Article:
So I spent the first hour of my 9 hours on that bus contemplating the lives of the school children, their teachers and their families, and simultaneously wondering whether our bus and its driver were capable of successfully navigating these narrow, winding, increasingly precarious roads as they meandered their way higher and higher up into the mountains.

Leymebamba - Cajamarca

The fertile valleys and lush, vegetation-covered peaks soon gave way to more barren landscapes and plentiful cactii began to appear on the slopes.  As I looked out the window I could trace the narrow, snaking track we’d just travelled upon, I could see the cloud-covered peaks, and I could look down upon the Rio Marañon, several kilometres below me, meandering its way through the distant valley.

The road to Cajamarca

With views like these stretching out before me, it was very easy to lose sight of my fears. It was also very easy to forget that I was travelling in a bus which possibly hadn’t been serviced for years, on roads barely wide enough to accommodate it.


I was promptly reminded of this fact shortly afterwards when a series of landslides had collapsed the road in front in several places, one of which was on a tight corner where the driver had to perform a 10-point turn in order to get around it.  Stu was brave enough to look out the window, only to inform me that I probably didn’t want to do the same.  I had already disappeared over the other side of the bus in a desperate attempt to redistribute the weight.

Leymebamba - Cajamarca

Leymebamba - Cajamarca

There were also a few other occasions when my heart was in my mouth – tight bends, sheer drops, and passing traffic that forced the bus to reverse.  Considering Peruvians drive on the right hand side of the road, and that for the most part of the journey the right hand side was the cliff edge side, every time  we met a car travelling in the opposite direction, my heart raced and I started praying to a God I don’t even believe in, that my seat belt would save me.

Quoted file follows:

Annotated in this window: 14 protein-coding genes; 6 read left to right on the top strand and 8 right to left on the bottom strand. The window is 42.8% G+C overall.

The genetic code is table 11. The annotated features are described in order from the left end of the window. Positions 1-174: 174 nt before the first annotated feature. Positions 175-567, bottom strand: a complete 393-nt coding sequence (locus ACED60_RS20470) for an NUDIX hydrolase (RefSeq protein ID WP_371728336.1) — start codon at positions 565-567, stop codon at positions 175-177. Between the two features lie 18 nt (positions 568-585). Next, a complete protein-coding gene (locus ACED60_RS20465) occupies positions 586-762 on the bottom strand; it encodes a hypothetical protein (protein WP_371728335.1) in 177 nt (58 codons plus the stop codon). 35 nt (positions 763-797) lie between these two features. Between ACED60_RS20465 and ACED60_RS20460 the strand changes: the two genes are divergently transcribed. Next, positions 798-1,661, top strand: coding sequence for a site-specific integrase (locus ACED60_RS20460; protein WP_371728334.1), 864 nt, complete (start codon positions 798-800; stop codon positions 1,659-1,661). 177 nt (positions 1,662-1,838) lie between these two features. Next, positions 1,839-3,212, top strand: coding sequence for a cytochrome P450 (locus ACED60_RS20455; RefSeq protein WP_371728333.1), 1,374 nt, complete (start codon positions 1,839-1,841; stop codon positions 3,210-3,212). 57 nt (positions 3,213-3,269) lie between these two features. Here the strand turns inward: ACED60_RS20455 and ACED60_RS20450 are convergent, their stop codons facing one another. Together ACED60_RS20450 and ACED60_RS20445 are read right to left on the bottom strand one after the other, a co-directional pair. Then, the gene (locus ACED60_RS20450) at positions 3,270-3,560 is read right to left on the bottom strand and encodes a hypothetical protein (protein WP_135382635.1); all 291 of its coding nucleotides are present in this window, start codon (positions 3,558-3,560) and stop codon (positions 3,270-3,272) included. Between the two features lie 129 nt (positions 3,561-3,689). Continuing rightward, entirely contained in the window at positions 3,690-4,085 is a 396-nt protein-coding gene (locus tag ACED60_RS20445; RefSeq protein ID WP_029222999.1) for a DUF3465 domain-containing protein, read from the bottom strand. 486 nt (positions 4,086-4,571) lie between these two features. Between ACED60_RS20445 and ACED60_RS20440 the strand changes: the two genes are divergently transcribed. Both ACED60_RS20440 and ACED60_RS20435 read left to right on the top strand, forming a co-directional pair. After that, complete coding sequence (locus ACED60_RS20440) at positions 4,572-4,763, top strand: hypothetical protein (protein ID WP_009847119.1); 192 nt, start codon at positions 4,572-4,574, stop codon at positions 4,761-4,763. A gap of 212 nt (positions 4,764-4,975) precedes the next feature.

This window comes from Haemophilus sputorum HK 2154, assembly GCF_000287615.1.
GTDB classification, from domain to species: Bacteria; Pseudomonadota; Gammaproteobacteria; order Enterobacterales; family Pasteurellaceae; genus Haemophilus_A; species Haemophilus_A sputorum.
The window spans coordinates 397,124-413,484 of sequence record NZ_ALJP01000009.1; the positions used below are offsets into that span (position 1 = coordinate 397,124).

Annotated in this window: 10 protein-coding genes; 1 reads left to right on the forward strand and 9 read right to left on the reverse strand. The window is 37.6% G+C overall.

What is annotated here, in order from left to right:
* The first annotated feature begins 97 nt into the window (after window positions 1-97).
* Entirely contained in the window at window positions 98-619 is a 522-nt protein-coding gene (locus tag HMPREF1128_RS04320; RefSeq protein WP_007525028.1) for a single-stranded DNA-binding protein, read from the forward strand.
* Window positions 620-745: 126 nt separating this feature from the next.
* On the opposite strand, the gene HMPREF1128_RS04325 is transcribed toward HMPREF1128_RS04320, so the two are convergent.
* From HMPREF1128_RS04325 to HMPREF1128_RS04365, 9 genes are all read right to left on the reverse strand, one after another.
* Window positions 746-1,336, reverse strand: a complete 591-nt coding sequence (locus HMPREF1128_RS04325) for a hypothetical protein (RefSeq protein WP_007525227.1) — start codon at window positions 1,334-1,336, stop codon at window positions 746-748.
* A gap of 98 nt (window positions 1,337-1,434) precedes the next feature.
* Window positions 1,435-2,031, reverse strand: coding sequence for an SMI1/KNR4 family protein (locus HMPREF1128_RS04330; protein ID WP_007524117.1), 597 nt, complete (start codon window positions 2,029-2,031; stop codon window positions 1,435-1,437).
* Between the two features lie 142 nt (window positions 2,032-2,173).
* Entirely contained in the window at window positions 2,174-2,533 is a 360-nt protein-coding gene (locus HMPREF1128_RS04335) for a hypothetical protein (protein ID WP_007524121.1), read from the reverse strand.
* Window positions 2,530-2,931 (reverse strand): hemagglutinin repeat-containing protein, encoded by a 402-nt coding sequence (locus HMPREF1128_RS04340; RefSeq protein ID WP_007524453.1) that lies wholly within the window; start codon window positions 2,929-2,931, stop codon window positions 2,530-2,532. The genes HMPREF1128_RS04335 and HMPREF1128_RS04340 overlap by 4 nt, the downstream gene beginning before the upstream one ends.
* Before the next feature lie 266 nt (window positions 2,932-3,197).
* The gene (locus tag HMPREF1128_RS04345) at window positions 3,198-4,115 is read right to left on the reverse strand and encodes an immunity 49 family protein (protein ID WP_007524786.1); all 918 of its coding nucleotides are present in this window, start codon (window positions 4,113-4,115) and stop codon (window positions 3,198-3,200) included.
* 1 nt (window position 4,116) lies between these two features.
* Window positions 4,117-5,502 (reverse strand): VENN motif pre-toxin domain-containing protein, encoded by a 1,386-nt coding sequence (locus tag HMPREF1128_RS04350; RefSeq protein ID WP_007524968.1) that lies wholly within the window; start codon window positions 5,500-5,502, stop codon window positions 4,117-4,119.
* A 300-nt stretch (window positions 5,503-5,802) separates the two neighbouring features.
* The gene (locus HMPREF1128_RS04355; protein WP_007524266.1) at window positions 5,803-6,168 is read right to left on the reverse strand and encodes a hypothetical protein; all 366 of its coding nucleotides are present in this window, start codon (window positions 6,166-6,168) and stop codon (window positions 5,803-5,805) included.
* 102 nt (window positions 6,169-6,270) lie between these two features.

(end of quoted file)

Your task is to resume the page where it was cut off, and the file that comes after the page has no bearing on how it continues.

The road to Cajamarca

As we left Black Mud Pass, the scenery changed once again.  We descended from barren mountainous landscapes into lush countryside and beautiful cloud forests.  For me this was the most spectacular leg of the journey, the weather was better, the roads were better, and my confidence in our driver had grown quite substantially.  By this point I was really enjoying the ride and I was so glad we’d chosen to take this route over the significantly less scenic and more uneventful one.

Leymebamba - Cajamarca

The road to Cajamarca

The road to Cajamarca

However we weren’t out of the woods yet.  Just outside Celendín we were diverted off the reasonably good tarmac road on to what can only be described as nothing more than a dirt track.  This slowed the bus (which, even when it was brand new – probably 20 or more years ago – was most certainly not built to be an off-road vehicle) right down.   Tree branches scratched the sides of the windows as we drove past, pigs wallowed in muddy drainage channels, and women wearing full skirts and traditional hats carried milk churns across the fields.

The road to Cajamarca

We drove on rough roads through agricultural scenery for what seemed like forever, the night gradually closing in around us, and eventually arrived into Cajamarca just after 6pm – a whole 10 hours later.